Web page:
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Common Strategies for Uncommon Achievement

How Districts Enable and Support High-Performing Schools

SOURCE: AP/David Goldman

Gloria Thomas, left, an aspiring principal in residency, gives a high-five to fourth grader Christopher Rainey during a class visit at Rock Springs Elementary School, in Lawrenceville, Georgia, Wednesday, October 12, 2011.

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  • Common Strategies for Uncommon Achievement
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What does it take to improve a school? What kinds of programs, systems, and people need to be in place for educational outcomes to improve overall? These and other questions continue to vex policymakers who—along with researchers, reformers, and advocates—pore over data and case studies looking for tools to transform schools into places where all students achieve. Sadly, there is no silver bullet. But there are features and structures of schools that have shown improvement that can help educational leaders see a path forward.

One way to consider how to design plans for school improvement is to start with the success stories—focusing on how educators brought about positive change. This report intends to do just that by considering the performance of districts and schools of an entire state—in this case, North Carolina—focusing on some of those that improved and then teasing out the approaches that leaders in these districts used to foster success.

The report features three effective school districts in North Carolina. The districts vary in terms of the types of students they serve, where they are located, and the number of schools they oversee. The districts include:

  • Catawba County, a rural district serving a student population of more than 17,000 students, around half of which were income eligible for free or reduced-price school lunches in the 2011-12 school year
  • Montgomery County, also rural but with a smaller student population than Catawba (around 4,000 students), and where more than 70 percent of its students were eligible for subsidized lunches in the 2011-12 school year
  • Winston-Salem/Forsyth County, an urban district, with one of the largest student populations in the state (around 50,000 students), and where about half of the students were eligible for subsidized lunches in the 2011-12 school year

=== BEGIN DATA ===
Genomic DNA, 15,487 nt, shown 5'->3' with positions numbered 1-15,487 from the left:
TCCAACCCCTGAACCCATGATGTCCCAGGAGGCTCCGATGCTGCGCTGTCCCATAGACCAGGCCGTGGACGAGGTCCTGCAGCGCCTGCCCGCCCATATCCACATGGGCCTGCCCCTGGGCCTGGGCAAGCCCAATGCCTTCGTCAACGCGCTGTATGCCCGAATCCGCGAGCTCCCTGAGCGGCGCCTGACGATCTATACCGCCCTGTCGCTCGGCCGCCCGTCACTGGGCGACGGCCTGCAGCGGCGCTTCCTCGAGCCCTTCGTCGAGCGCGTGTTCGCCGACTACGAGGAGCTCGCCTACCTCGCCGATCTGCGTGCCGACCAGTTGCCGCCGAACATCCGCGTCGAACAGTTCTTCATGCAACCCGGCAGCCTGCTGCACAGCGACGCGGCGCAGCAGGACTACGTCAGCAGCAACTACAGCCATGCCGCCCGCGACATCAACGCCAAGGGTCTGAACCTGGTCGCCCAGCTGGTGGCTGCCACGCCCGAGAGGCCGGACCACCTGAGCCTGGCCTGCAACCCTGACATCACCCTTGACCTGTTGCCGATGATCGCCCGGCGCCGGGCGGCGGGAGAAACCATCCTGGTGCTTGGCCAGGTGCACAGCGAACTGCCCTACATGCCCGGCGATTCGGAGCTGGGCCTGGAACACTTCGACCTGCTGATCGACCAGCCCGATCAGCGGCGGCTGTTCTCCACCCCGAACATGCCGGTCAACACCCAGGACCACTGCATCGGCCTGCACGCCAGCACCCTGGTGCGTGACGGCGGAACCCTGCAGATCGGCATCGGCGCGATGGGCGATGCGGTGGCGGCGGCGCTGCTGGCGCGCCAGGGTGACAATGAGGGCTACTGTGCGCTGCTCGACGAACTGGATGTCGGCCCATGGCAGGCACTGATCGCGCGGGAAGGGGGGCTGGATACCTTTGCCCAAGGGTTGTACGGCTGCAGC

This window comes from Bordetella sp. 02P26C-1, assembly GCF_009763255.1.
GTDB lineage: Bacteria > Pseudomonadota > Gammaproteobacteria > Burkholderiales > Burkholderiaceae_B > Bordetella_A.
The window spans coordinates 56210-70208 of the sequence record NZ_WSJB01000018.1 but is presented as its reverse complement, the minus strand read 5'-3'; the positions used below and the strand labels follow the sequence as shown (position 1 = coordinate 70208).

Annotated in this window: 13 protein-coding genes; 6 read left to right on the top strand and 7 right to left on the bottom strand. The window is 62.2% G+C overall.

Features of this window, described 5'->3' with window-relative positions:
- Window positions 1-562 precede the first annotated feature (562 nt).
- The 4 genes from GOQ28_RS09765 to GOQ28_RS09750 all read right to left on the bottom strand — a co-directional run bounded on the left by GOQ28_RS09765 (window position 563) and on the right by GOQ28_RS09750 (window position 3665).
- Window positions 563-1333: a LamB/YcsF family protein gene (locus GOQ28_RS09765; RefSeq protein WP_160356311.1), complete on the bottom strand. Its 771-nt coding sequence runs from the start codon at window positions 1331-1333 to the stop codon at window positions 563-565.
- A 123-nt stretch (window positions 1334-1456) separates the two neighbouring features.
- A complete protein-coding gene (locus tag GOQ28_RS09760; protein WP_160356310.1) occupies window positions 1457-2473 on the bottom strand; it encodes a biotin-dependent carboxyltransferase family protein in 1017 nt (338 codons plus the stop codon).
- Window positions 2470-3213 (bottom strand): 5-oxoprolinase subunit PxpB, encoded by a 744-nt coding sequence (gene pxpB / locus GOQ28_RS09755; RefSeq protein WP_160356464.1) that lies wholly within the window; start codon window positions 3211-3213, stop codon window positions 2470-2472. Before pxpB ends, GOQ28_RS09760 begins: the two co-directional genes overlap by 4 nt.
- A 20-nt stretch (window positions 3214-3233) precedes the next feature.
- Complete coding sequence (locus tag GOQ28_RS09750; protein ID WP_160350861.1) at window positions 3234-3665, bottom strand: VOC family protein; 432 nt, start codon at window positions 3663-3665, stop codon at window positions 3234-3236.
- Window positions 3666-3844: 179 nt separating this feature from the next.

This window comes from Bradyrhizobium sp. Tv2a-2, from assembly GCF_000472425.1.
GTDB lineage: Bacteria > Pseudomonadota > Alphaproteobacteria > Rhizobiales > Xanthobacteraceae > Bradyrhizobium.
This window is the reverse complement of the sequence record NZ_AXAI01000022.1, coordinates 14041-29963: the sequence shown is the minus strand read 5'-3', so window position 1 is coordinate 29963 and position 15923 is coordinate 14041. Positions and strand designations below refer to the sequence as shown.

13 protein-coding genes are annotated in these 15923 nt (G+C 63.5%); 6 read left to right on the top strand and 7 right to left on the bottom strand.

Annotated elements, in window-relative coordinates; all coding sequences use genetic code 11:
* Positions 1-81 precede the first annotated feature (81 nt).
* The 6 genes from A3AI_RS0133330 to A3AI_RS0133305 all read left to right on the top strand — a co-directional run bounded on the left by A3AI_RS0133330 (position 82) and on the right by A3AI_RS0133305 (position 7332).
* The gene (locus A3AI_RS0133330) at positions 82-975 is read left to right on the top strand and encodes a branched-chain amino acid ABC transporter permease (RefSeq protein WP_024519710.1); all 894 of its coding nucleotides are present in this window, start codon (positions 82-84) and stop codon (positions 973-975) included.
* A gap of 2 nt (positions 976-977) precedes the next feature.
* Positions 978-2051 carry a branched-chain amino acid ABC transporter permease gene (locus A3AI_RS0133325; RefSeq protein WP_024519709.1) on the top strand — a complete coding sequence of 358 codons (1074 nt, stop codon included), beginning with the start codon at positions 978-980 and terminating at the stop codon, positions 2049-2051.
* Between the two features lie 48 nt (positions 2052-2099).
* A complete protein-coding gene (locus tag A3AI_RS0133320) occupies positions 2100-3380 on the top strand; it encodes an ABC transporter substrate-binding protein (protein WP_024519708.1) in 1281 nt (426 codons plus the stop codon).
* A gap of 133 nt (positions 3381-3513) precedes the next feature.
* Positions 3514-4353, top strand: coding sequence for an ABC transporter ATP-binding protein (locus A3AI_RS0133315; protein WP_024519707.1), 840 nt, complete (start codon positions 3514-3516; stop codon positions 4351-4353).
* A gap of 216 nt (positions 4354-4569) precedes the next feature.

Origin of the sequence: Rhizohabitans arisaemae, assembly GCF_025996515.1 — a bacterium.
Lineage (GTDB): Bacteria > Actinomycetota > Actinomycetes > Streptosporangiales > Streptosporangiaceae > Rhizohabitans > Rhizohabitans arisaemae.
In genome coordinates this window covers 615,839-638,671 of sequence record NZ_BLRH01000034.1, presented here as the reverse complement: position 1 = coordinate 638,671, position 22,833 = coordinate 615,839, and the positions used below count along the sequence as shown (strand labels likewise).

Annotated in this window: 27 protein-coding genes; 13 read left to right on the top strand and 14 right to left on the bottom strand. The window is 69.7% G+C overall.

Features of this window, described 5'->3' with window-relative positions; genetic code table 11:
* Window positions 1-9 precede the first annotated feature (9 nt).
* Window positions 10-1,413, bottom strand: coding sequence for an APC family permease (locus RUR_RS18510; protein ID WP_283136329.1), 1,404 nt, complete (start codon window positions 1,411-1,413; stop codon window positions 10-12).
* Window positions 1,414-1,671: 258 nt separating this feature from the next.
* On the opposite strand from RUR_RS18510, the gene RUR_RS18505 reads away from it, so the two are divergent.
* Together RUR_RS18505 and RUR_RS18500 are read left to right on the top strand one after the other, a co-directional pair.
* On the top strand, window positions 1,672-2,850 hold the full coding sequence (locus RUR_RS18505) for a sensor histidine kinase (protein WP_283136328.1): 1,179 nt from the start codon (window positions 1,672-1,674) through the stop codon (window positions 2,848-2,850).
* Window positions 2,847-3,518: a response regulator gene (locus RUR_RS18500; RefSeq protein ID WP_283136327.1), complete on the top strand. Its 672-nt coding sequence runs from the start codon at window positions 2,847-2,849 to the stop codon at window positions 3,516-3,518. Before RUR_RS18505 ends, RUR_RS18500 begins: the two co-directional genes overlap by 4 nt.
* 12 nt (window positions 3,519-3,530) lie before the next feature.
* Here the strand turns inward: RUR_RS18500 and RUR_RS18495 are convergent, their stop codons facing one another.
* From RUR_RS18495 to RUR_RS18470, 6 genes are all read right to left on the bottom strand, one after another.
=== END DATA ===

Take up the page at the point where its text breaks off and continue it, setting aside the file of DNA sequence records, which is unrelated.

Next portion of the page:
More information on these school districts is given in Table 1 below.

Despite the superficial differences, these three districts share the fact that they have a districtwide commitment to supporting teacher collaboration, and many of their schools perform much better than comparable schools in the state.

But how did some of the schools in these three districts post such notable achievements? The case studies we share in this report focus on the high-performing schools in the districts and answer two basic questions: How did these principals work with their teachers to improve school performance? What roles did district leaders play in supporting principals?

There are three themes that emerged from the study of these districts. Leaders in districts’ central offices, such as superintendents and other members of their leadership teams, worked hard to ensure that their principals, other school administrators, and teachers adhered to the following routines:

  • Principals and other school administrators observed teaching frequently in classrooms.
  • Teachers discussed student performance and instruction in focused meetings.
  • Teachers used research-based instructional techniques.

These three activities are common to high-performing schools, and the cases outlined below remind us that school improvement is about supporting teachers to do their best work in their classrooms. When district leaders engage with educators to promote routines such as those listed above, they demonstrate the power that focusing on the core of education—teaching and learning in classrooms—can have on student achievement.

Strategies in common

The three North Carolina school districts in our report share many characteristics with the highest-performing districts elsewhere in the United States. Although there is no so-called gold standard when it comes to determining a district’s effectiveness, the Eli and Edythe Broad Foundation—which has as it stated goal “to dramatically transform urban K-12 public education”—has developed one comprehensive approach to identifying outstanding urban districts. Each year the Broad Foundation identifies 75 districts serving sizeable populations of low-income students from which it selects four finalists and then one winner each year. The winners of the Broad Prize for Urban Education have demonstrated high performance on many measures, including improvements in student achievement and closing achievement gaps. Over time the Broad Foundation has harvested a set of “best practices” from these award-winning districts. The three routines described above are commonly found in some form in Broad Prize districts.

Furthermore, the three strategies that the districts used to improve teaching have been studied and documented in the research literature and elsewhere. Although each strategy may need to be adapted to the specific school environment, these are common in many districts. Let’s examine each in turn.